BadgerTrapper

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Medical Technician's deployed to the Combat arms, do they fight with that unit as if they were the same role as that unit. I.e. Would a Medical Tech with the infantry fight with the Infantry? And man an artillery piece if they are artillery?
 

medicineman

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You are ancillary staff with the Cbt Arms - if you're in a firefight, you shoot back obviously, but you also have other issues to worry about usually as well  ;).  You aren't a gun number on a gun or crewman in a tank (though you can be crew in the armoured ambulance).

MM
 

BadgerTrapper

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Though they wouldn't give a Med Tech a C9 and have them lay down suppressive fire? They'd focus on being a mobile element in a Firefight, attending to the wounds of those who need it? While partaking in the Firefight itself . . . I like the sounds of this.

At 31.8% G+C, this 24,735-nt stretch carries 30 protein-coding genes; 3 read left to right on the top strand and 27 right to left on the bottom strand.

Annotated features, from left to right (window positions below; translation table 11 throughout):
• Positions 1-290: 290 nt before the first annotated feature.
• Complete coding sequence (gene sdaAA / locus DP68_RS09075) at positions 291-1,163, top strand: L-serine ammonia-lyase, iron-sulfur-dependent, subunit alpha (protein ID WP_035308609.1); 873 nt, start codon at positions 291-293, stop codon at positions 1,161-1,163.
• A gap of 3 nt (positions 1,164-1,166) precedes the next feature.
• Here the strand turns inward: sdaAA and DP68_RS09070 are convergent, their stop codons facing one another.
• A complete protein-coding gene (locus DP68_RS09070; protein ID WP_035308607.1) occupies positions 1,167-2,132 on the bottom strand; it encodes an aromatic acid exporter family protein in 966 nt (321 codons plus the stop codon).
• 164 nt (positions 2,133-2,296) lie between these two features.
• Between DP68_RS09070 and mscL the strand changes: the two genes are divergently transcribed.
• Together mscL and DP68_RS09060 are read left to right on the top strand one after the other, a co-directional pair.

medicineman

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I'd be surprised if they gave you a C-9 - they're a bit of a target, and the infantry guys have a vested interest in making sure you're protected.

MM
 

DiverMedic

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medicineman said:
I'd be surprised if they gave you a C-9 - they're a bit of a target, and the infantry guys have a vested interest in making sure you're protected.

MM

Chances are highly unlikely you will be given a C9 or C6, you need to remain mobile in case anyone is injured, plus the MG is a pretty essential piece of kit in an infantry section.  Having said that tho, you are trained in how to use them and most medics end up doing SQ and spend some time doing live fire.

DM
 

jmlane

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CDN Aviator said:
Maintaining vehicles and equipment that are necessary in order for your unit to accomplish its mission is not "busy work".